the term used to describe the spectrum of conditions which result from the effects of excessive heat, whilst hyperthermia refers to any elevation of the body (core) temperature above normal. Heat problems are influenced by humidity, which reduces heat loss by evaporation. Young children have less ability to lose heat by sweating and are therefore more susceptible. heat cramps muscle cramps with general fatigue that occur after exercise, associated with profuse sweating and the resulting salt loss. Treatment is removal from the hot environment, plus salt and water replacement. heat exhaustion is the most common heat illness in sport. Symptoms are often vague and include faintness, loss of co-ordination, profuse sweating, headache, nausea, dizziness and thirst. It is related to alterations in fluid/electrolyte balance and changes in blood volume. Treatment is removal from the hot environment, external cooling, elevation of the legs, fluid replacement and careful monitoring of airway, breathing and circulation (ABC). heat syncope occurs with postural pooling of blood and a decrease in venous return resulting in relative cerebral hypoperfusion. It occurs most commonly with a sudden rise in temperature or humidity. Salt and water depletion are less common than in the other types of heat illness. heat stroke is rare but can be fatal; it is at the end of the spectrum of heat illness when the body temperature continues to rise as heat loss by sweating fails due to dehydration; the result is collapse, possible seizures, coma and death. It is a medical emergency and should be treated as such with immediate admission to hospital.

hyperthermia,

n See therapy, heat.

hy·per·ther·mi·a

(hī'pĕr-thĕr'mē-ă)
Therapeutically or iatrogenically induced hyperpyrexia.
[hyper- + G. thermē, heat]

hyperthermia (hī´purthur´mēə),

n an extremely high fever brought on by treatment.
hyperthermia, malignant
n an extremely high fever accompanied by muscle rigidity that occurs rapidly in susceptible individuals when they are exposed to certain types of anesthesia; may be fatal.

hyperthermia

1. greatly increased body temperature. May have effect as teratogen.
2. heat therapy. Used in the treatment of tumors, often in conjunction with chemotherapy or radiation. Whole body, regional or localized hyperthermia is induced with electromagnetic radiation, radiofrequency current heating or ultrasonic heating.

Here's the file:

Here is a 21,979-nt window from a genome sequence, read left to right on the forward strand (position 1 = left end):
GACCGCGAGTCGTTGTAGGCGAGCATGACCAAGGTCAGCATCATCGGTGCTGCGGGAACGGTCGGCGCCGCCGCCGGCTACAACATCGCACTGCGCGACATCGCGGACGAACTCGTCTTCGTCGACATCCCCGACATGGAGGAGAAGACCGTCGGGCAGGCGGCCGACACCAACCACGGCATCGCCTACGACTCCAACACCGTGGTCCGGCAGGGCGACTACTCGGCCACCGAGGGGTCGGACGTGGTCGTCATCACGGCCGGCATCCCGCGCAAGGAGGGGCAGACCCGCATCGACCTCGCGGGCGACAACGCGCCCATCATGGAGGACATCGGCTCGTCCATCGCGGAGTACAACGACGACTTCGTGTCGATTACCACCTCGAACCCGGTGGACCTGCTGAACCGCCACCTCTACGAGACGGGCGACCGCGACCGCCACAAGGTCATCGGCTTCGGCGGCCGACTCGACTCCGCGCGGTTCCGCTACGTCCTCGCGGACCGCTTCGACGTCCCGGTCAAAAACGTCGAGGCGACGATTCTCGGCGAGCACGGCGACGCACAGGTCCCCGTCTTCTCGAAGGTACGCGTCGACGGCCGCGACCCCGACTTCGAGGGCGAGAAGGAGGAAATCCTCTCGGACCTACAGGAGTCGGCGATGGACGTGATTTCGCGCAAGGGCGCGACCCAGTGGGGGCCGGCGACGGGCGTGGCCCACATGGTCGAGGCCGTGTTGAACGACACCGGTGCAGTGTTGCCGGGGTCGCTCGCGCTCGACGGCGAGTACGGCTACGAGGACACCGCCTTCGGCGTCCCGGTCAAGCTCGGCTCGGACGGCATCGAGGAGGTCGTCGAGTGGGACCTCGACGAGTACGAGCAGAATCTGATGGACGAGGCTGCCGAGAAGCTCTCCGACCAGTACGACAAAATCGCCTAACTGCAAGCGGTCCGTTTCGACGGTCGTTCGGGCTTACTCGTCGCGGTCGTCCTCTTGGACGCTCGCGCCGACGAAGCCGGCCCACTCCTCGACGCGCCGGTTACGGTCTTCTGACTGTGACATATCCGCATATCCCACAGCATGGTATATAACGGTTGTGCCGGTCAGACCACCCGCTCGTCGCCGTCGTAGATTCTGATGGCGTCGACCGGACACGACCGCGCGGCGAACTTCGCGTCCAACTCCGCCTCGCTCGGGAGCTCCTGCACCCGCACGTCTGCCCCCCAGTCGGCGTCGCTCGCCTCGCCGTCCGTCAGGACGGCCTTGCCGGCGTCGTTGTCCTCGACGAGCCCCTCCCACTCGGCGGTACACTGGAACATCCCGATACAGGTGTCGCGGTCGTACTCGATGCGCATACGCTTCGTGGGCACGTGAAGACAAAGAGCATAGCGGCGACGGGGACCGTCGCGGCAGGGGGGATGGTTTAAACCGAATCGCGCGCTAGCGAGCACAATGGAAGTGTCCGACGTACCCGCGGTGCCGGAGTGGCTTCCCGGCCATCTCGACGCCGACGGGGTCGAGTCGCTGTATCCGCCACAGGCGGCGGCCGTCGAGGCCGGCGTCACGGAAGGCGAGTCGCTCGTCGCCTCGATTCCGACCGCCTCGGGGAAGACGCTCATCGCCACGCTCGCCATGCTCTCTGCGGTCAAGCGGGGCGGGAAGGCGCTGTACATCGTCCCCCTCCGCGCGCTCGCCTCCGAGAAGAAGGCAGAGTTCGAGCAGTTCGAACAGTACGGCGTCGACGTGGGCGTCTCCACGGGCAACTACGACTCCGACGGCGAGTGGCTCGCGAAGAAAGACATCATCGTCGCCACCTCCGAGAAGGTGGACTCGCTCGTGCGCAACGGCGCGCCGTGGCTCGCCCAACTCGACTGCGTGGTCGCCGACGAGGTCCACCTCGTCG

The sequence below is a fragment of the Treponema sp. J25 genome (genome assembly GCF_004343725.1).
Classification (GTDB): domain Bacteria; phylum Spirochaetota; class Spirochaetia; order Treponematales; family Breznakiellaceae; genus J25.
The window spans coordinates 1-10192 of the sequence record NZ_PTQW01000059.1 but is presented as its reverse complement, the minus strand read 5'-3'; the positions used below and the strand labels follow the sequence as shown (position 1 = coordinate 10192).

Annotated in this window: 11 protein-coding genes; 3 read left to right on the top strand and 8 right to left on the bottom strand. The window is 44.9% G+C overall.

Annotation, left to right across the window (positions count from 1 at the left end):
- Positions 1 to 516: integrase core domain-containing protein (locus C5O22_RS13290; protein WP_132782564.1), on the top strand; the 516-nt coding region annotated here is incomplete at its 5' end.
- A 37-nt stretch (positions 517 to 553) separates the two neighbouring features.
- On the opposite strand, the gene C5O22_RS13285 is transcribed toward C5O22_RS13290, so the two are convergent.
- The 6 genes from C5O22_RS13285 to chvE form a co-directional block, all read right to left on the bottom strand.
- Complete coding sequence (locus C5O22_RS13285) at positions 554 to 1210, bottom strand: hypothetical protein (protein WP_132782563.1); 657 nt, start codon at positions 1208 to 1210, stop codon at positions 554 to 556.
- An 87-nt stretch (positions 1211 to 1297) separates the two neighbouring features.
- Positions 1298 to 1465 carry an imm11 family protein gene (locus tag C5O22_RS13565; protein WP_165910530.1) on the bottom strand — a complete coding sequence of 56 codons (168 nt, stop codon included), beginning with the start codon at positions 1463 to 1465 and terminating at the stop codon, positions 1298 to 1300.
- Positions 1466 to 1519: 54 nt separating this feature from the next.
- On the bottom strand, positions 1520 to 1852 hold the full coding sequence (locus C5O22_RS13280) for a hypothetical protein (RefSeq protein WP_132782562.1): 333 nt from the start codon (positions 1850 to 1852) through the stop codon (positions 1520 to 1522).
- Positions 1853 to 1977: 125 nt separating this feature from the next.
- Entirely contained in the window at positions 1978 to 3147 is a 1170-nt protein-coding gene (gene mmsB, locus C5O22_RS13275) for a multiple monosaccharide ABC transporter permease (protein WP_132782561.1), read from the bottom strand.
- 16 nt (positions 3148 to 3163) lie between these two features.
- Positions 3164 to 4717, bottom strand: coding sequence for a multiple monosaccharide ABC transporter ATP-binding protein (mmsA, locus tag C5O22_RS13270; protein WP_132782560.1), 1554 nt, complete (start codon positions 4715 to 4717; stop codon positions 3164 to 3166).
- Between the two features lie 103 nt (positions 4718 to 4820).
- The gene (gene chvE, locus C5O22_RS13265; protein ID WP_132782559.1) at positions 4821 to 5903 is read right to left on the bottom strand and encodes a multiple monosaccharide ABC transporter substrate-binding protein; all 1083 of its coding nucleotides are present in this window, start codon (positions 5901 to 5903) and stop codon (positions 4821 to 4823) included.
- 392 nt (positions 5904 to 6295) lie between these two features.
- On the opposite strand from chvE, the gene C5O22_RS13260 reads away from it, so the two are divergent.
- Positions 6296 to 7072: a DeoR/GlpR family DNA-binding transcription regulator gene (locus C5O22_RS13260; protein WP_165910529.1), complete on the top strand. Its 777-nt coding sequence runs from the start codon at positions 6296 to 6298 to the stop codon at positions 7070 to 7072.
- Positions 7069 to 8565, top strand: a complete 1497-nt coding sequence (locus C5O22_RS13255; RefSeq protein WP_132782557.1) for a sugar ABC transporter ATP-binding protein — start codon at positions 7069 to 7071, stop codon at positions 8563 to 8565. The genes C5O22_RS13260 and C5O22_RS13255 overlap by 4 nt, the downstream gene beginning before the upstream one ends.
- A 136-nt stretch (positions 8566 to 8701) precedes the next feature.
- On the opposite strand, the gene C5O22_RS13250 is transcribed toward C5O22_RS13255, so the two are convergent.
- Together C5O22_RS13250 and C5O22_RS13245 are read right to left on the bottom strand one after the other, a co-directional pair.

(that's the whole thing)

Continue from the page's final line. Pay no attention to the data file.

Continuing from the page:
epidemic hyperthermia
poisoning by Neotyphodium (Acremonium)coenophialum.
idiopathic hyperthermia
term applied in error to the effects of ergotism under conditions of high ambient temperature. See also rye ergot, Neotyphodium(Acremonium) coenophialum.
malignant hyperthermia
a drug induced stress syndrome of pigs which have been treated with halothane or suxamethonium. Isolated cases have been reported in dogs and cats. The clinical syndrome includes muscle rigidity and hyperthermia. It is fatal and susceptibility to it is inherited. See also porcine stress syndrome.
References in periodicals archive ?
In our patient, the syndrome began about 16 hours after hyperthermal balneotherapy; hence, it is logical to conclude that this type of therapy might be a risk factor for PFMS.
As was the case with our patient, long-duration travel and hyperthermal balneotherapy are possible environmental triggers for PFMS patients with the V726A mutation.
Hyperthermals have been identified and studied with the purpose of advancing out knowledge of how the Earth system responds to large atmospheric, oceanographic, and/or external perturbations.
Although documentation of these phases is, as yet, relatively incomplete, the available information indicates that these hyperthermals are also associated with massive injection of [sup.
The past years of research on the PETM and the newly discovered additional hyperthermals have resulted in a clearer picture of these critical phases in Earth's history.
Team member Will Clyde said the parallels between ancient hyperthermals and modern climate change made studies of fossil records extremely valuable.
The majority of these hyperthermals increased average global temperatures by 3.